I think it's time, though. I was pretty ready to be done with 2006. At a quick glance, it was a pretty lame rollercoaster that had a pretty cool last dip and curve. But then I scanned over all the stuff that I've written on my blogs this past year and realized that maybe the ride wasn't all that lame after all. I don't know that I'll be running to get back in line for the same one just yet, but I might pause and take a look at the picture that was snapped as I exit.

In 2006 I realized that driving seems to calm my soul. Not commute, big city driving, but the kind where I take a little detour, get a teensy bit "lost" on some backroads, and wander around. It's not too hard to do on my way home where I can pass through tiny little towns and wooded areas. I discovered how freeing it can be for my head to think beyond the obvious, right-in-front-of-me things and just breathe. That's where "me" and "the real me" can stop and have a conversation. I need to do that more often. I realized that lost animals will somehow find me and that I really don't mind helping them out, that pregnancy is really the only cure for my migraines, that the bathroom at work will always stink (no matter how you combine them, "flowers", "old lady", "spices" and "ass" will never be pleasant). I learned that I really can keep a fish alive for over a year, that I super-heart big ridiculous sunglasses, that I can't ever actually give up Coke and all other sugary and delicious carbonated beverages, that shrinky dinks still exist at Hobby Lobby, that sometimes the only thing that will make everything better is a 32 oz. Slurpee, and that no matter how dorky it is, Mr. Mandolyn and I will always consider dinner at CiCi's Pizza and a trip to Wal-Mart on Fridays an acceptable night out. I exercised the art of the Open Letter on my blogs: to The Uninvited Zit That Is Currently Residing In The Corner of My Mouth, My REM Sleep Cycle, Certain People Whose Emails Are Currently Residing in My Inbox at Work, The New Girl Working at Taco Bueno, Jell-O Pudding Pops, My New Blogger Account, and My Blog. I've discovered how invaluable blogs are to me- mine and all the others that I love to visit.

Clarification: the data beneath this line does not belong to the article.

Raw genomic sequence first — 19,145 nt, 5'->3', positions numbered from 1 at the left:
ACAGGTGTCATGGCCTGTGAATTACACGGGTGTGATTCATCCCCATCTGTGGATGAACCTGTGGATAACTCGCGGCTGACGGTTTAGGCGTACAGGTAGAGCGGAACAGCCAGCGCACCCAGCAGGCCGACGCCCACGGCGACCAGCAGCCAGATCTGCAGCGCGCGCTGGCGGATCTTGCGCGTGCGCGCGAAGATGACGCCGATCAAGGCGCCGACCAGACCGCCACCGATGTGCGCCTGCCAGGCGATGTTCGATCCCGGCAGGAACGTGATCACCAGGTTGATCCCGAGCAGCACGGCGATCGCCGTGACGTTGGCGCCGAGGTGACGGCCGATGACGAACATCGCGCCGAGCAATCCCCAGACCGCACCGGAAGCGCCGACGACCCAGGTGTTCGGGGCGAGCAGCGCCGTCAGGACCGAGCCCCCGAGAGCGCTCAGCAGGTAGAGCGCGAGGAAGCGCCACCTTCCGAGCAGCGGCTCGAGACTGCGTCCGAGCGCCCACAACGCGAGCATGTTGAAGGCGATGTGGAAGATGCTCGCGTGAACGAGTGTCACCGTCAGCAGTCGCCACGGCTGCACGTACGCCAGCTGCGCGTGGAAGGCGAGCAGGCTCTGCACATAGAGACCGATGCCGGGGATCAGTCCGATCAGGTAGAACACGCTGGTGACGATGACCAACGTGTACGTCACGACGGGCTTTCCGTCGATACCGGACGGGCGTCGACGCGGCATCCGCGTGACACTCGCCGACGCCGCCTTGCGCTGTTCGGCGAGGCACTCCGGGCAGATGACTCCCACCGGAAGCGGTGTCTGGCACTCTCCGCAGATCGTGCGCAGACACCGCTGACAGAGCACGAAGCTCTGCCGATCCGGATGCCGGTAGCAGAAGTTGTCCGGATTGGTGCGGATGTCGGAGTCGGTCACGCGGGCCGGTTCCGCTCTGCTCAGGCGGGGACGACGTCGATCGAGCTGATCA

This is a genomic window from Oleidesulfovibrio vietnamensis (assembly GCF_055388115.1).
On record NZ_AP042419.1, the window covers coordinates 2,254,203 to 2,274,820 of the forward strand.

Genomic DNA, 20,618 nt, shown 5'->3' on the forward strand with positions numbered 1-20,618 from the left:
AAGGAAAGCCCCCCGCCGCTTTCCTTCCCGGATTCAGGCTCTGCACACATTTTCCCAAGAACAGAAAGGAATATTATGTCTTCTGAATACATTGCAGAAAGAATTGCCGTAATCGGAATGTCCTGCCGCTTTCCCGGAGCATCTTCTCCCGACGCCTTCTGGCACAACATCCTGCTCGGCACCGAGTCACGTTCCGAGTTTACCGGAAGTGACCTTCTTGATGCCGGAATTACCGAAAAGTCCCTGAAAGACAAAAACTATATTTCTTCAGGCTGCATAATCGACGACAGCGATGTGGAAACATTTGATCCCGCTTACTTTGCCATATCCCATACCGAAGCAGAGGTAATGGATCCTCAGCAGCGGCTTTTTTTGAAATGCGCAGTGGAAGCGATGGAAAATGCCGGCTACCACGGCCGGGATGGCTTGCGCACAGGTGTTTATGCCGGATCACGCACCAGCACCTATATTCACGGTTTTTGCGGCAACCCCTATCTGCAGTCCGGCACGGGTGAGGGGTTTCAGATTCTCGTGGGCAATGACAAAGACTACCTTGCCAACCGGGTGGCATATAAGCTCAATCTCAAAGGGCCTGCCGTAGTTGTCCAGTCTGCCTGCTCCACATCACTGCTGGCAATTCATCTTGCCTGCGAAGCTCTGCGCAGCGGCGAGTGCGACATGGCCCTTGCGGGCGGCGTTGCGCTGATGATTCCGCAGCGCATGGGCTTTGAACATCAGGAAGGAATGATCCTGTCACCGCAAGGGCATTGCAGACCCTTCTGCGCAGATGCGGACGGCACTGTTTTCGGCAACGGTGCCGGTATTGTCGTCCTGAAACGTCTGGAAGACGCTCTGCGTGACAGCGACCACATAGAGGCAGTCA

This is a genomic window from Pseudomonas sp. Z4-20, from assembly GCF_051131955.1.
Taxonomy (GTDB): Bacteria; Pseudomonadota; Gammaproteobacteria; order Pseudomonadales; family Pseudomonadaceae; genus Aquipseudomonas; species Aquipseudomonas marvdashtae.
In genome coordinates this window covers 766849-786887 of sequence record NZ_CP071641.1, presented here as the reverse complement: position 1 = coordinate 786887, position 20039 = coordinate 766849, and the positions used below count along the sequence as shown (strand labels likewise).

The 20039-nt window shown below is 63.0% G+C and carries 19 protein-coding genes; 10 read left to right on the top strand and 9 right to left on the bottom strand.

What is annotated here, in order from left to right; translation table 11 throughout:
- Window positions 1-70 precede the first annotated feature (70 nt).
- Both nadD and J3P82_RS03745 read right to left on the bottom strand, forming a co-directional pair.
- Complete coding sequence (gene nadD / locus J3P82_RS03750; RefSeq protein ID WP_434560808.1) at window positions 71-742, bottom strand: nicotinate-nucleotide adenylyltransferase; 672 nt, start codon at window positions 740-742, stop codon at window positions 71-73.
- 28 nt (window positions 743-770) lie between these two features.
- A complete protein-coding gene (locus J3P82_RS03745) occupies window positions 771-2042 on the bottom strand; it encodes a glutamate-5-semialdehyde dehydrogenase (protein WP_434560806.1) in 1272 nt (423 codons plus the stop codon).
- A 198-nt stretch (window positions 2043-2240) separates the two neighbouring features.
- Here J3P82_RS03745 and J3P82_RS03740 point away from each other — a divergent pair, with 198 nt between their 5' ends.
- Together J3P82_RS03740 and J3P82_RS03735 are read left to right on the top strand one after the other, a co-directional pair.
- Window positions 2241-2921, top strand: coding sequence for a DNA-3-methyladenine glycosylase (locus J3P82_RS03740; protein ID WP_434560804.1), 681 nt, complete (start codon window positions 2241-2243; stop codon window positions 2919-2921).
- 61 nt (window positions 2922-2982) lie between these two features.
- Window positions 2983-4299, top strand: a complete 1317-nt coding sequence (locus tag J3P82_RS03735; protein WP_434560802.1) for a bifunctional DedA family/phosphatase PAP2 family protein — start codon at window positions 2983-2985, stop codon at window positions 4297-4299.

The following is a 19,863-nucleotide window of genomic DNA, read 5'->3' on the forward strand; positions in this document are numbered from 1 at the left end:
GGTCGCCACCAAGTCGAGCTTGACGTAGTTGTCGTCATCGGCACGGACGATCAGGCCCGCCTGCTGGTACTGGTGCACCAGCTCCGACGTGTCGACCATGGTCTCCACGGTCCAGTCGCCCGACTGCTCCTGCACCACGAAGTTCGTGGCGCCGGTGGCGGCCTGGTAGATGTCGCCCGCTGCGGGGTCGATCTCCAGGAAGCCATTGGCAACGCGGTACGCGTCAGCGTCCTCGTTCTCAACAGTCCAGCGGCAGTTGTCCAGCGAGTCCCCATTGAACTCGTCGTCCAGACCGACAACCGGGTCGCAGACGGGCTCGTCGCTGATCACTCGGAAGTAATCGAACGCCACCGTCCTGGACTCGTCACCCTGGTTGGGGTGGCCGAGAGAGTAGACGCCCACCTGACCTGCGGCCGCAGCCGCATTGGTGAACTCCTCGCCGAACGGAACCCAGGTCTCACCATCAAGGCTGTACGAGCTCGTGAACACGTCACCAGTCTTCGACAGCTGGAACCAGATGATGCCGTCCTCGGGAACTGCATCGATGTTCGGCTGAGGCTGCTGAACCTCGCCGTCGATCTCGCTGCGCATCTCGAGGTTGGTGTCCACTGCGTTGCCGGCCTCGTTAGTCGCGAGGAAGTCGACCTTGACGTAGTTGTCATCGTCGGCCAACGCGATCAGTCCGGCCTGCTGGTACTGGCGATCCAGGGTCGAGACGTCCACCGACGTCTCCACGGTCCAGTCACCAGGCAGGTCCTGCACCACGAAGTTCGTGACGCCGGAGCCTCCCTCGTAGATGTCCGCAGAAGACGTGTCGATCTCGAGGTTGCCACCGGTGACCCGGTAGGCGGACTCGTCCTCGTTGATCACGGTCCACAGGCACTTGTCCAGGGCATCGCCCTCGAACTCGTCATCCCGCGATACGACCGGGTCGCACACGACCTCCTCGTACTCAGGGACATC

Although I knew about my own infertility before 2006, I could have never been prepared for what it had in store for me. I played with cocktails of IF drugs, had countless vials of blood taken, bought my weight in pee sticks, and I'm still not sure how my husband and my pets survived with my emotions. When I saw my first BFP in April, I was so sure that it had all been worth it. And then we had the devastating sonogram. I learned that crying an ocean of tears and dipping into depression scares me. I also learned that strength comes, even when I thought it wasn't possible. I tied a pomegranate string on my wrist and truly believe that I'm a better person because of it. I learned that the gummy bear inside of me now defies all logic. We got several BFN's after another dreaded two week wait. We were ready to look at the next cycle, then after having horrible cramps while out of town, bought a test and a box of tampons. (The tampons are still in my bathroom cabinet.) My heart was nearly broken again at our first sonogram, where no heartbeat was detected, and then again two weeks later as the baby measured 2 week too small. I celebrated my first baby's would-be birthday right as I heard this baby's heartbeat again. The dates make no sense, this baby couldn't have happened as the dates at the doctor's office suggest, but I'm finished trying to make sense of it. I'm learning to accept that no milestone of pregnancy will come with the ease and lighthearted glee that those outside of the Infertility Fire get to experience. I'm still learning.

So I'll go ahead and take that ticket to 2007. I hope that it will bring more good things than my hands can hold, than my head can comprehend and that my heart can handle. I hope that the goodness spills out into the hands, heads and hearts of everyone that needs it in the IF community. I want there to be enough to go around, with options of second helpings and dessert.

2006 definitely left it's mark. I'm a different person because of it, and the more I consider that, the more I realize that I might actually be ok with it.